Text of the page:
MS is diagnosed the same way in children as it is in adults. In the past, MS was diagnosed by having two separate attacks in different areas of the brain. Today, a new method lets doctors use MRI (magnetic resonance imaging, a type of brain scan) to diagnose MS in people who have had only one attack (called a single demyelinating event).
It can be more difficult to diagnose MS in children and teens than in adults. This is partly because MS is less common in children and teens, so doctors may not be expecting to see it. It is also partly because children are more prone to a similar medical condition called ADEM (Acute Disseminated Encephalomyelitis). ADEM is much more common than MS in childhood.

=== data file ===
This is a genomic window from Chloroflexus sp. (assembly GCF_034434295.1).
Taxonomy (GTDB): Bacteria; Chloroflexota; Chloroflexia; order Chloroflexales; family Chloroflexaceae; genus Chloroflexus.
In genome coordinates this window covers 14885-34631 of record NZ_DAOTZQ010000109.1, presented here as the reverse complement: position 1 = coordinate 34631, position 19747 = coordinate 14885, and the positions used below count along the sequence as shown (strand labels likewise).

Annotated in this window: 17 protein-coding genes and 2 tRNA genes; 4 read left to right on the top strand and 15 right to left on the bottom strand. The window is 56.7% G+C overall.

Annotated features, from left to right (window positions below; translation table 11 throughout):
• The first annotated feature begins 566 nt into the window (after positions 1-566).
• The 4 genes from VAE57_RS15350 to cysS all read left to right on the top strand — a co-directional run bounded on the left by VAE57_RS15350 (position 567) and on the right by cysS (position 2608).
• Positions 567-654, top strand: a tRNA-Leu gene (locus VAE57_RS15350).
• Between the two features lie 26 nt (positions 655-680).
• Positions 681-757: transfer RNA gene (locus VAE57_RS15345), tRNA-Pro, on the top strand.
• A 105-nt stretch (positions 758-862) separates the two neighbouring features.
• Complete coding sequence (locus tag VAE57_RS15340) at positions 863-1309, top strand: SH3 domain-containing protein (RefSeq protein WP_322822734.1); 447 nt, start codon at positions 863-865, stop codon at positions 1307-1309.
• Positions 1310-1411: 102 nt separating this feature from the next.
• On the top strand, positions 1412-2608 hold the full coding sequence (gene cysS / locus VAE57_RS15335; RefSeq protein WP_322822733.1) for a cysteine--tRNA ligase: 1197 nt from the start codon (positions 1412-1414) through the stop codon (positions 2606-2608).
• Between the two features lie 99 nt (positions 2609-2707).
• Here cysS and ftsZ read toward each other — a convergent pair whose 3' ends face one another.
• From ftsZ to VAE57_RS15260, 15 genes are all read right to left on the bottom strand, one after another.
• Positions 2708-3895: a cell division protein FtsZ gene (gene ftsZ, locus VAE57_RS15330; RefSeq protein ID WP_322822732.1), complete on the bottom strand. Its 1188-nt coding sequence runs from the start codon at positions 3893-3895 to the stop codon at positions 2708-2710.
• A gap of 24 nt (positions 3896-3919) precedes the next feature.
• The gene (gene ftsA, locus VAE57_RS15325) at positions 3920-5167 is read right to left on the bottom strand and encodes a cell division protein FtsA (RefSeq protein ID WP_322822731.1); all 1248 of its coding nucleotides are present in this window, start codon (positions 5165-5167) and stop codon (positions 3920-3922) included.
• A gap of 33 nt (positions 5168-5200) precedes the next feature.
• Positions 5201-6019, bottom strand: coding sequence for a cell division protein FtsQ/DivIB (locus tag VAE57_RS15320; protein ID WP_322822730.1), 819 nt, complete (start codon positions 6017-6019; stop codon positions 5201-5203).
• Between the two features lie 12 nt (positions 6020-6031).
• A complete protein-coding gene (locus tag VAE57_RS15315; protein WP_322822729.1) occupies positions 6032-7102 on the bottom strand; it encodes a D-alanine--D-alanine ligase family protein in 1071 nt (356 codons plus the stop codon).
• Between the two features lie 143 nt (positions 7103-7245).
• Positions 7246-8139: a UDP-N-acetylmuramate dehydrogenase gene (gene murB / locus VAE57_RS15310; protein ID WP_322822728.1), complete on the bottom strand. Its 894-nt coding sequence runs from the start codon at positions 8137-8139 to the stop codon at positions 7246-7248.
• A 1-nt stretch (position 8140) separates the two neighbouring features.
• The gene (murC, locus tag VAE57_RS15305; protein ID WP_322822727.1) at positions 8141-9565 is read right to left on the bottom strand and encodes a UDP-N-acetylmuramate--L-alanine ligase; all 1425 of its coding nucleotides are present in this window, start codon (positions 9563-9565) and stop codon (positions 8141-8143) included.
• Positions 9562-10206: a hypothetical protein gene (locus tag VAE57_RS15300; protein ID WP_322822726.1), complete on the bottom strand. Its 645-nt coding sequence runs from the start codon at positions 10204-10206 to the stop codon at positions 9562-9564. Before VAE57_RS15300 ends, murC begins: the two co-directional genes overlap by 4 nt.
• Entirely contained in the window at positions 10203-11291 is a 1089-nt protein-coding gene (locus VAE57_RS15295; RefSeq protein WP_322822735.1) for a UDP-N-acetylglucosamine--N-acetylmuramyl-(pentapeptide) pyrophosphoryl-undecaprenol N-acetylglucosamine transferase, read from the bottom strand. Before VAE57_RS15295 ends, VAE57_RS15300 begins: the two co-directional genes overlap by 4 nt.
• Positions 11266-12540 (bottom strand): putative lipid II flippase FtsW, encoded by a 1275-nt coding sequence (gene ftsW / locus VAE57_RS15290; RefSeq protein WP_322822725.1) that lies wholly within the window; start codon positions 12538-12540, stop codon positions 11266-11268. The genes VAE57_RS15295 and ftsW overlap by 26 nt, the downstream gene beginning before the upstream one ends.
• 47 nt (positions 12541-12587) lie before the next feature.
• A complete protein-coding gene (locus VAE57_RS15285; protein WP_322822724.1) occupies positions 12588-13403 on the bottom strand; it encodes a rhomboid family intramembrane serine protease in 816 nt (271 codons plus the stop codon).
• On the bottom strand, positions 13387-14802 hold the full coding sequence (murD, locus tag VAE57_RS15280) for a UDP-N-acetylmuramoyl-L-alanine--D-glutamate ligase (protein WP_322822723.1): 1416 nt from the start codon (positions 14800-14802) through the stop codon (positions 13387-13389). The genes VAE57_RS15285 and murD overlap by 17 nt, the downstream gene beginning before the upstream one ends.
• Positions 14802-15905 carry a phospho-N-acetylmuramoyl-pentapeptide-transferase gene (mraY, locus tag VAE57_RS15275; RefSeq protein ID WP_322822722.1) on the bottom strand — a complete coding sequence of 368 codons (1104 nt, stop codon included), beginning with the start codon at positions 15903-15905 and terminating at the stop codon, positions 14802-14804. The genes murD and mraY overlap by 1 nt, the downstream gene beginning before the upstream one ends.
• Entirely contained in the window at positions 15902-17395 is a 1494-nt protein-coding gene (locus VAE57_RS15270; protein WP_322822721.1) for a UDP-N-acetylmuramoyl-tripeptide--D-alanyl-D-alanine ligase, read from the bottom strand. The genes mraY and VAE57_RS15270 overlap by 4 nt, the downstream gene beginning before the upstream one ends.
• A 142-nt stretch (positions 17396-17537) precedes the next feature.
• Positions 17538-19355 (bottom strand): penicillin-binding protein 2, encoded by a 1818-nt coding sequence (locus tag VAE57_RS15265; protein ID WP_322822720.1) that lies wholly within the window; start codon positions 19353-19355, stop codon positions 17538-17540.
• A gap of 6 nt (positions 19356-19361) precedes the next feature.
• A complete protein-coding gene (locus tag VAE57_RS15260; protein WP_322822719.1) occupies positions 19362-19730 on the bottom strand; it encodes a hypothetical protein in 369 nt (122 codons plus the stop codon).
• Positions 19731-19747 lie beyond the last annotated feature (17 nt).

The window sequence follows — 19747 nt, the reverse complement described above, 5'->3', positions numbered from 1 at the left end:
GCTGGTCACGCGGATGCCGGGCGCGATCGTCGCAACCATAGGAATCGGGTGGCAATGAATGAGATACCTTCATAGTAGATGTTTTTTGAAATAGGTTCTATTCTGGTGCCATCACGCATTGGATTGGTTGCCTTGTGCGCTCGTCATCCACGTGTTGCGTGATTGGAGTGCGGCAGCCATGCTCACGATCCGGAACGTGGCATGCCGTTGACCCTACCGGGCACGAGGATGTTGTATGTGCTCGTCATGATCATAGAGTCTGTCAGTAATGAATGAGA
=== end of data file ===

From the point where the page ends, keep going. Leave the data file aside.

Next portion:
ADEM causes symptoms similar to MS, including decreased strength; coordination or balance problems; altered sense of touch; or vision changes. It may happen after a child has had a viral infection or has been given a vaccine. It can be hard for doctors to tell ADEM apart from a first MS attack (single demyelinating event) in children. This can make the diagnosis more difficult.
Children and teens usually have the same MS symptoms as adults. These include fatigue, bladder problems, coordination and balance problems, and changes in cognitive function. Cognitive function refers to the ability to think, make decisions, concentrate, and remember facts. In children and teens, cognitive changes can affect schoolwork.
Although children and teens have symptoms similar to adults, the course of their medical condition may be different. Nearly all children have a type of MS called relapsing-remitting MS, like most adults. The progressive types of MS, such as primary-progressive or progressive-relapsing, are very rare in children.
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